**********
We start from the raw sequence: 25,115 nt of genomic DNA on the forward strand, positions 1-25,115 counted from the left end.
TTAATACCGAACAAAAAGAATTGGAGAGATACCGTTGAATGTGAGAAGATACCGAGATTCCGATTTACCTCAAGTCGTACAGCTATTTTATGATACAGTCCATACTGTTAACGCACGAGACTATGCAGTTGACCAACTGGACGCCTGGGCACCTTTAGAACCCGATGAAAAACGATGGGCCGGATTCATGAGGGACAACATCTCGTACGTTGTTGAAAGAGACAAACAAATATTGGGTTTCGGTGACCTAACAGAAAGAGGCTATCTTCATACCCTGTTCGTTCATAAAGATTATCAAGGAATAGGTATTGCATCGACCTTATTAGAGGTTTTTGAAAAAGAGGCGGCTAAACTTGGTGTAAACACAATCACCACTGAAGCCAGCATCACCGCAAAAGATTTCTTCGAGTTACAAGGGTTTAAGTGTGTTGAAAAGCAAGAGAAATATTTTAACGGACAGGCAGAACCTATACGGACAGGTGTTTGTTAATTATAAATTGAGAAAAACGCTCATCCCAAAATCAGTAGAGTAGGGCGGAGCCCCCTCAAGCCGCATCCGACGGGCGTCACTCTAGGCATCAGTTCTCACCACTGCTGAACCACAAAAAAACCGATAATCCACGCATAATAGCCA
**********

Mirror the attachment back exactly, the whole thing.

We start from the raw sequence: 25,115 nt of genomic DNA on the forward strand, positions 1-25,115 counted from the left end.
TTAATACCGAACAAAAAGAATTGGAGAGATACCGTTGAATGTGAGAAGATACCGAGATTCCGATTTACCTCAAGTCGTACAGCTATTTTATGATACAGTCCATACTGTTAACGCACGAGACTATGCAGTTGACCAACTGGACGCCTGGGCACCTTTAGAACCCGATGAAAAACGATGGGCCGGATTCATGAGGGACAACATCTCGTACGTTGTTGAAAGAGACAAACAAATATTGGGTTTCGGTGACCTAACAGAAAGAGGCTATCTTCATACCCTGTTCGTTCATAAAGATTATCAAGGAATAGGTATTGCATCGACCTTATTAGAGGTTTTTGAAAAAGAGGCGGCTAAACTTGGTGTAAACACAATCACCACTGAAGCCAGCATCACCGCAAAAGATTTCTTCGAGTTACAAGGGTTTAAGTGTGTTGAAAAGCAAGAGAAATATTTTAACGGACAGGCAGAACCTATACGGACAGGTGTTTGTTAATTATAAATTGAGAAAAACGCTCATCCCAAAATCAGTAGAGTAGGGCGGAGCCCCCTCAAGCCGCATCCGACGGGCGTCACTCTAGGCATCAGTTCTCACCACTGCTGAACCACAAAAAAACCGATAATCCACGCATAATAGCCA